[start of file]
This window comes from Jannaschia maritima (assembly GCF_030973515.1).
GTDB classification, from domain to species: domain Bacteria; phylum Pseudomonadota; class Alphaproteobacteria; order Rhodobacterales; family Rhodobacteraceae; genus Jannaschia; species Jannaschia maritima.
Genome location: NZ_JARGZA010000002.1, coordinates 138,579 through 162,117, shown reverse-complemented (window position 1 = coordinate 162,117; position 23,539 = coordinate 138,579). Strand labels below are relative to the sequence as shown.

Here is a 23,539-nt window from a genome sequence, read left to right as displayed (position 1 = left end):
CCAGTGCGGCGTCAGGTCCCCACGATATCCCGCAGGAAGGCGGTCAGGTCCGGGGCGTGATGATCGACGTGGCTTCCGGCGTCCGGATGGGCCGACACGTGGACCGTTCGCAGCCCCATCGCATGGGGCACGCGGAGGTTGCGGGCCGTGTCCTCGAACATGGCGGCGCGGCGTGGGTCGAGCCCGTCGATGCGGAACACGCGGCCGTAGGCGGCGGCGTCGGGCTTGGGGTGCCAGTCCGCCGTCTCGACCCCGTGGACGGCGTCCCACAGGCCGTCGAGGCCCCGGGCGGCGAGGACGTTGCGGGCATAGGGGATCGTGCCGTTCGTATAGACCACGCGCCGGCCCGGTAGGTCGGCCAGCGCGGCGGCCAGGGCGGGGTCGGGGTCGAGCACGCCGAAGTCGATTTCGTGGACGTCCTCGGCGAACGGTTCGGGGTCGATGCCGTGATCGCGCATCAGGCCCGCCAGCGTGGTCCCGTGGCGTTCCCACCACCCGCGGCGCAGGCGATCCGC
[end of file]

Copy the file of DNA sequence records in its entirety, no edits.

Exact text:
This window comes from Jannaschia maritima (assembly GCF_030973515.1).
GTDB classification, from domain to species: domain Bacteria; phylum Pseudomonadota; class Alphaproteobacteria; order Rhodobacterales; family Rhodobacteraceae; genus Jannaschia; species Jannaschia maritima.
Genome location: NZ_JARGZA010000002.1, coordinates 138,579 through 162,117, shown reverse-complemented (window position 1 = coordinate 162,117; position 23,539 = coordinate 138,579). Strand labels below are relative to the sequence as shown.

Here is a 23,539-nt window from a genome sequence, read left to right as displayed (position 1 = left end):
CCAGTGCGGCGTCAGGTCCCCACGATATCCCGCAGGAAGGCGGTCAGGTCCGGGGCGTGATGATCGACGTGGCTTCCGGCGTCCGGATGGGCCGACACGTGGACCGTTCGCAGCCCCATCGCATGGGGCACGCGGAGGTTGCGGGCCGTGTCCTCGAACATGGCGGCGCGGCGTGGGTCGAGCCCGTCGATGCGGAACACGCGGCCGTAGGCGGCGGCGTCGGGCTTGGGGTGCCAGTCCGCCGTCTCGACCCCGTGGACGGCGTCCCACAGGCCGTCGAGGCCCCGGGCGGCGAGGACGTTGCGGGCATAGGGGATCGTGCCGTTCGTATAGACCACGCGCCGGCCCGGTAGGTCGGCCAGCGCGGCGGCCAGGGCGGGGTCGGGGTCGAGCACGCCGAAGTCGATTTCGTGGACGTCCTCGGCGAACGGTTCGGGGTCGATGCCGTGATCGCGCATCAGGCCCGCCAGCGTGGTCCCGTGGCGTTCCCACCACCCGCGGCGCAGGCGATCCGC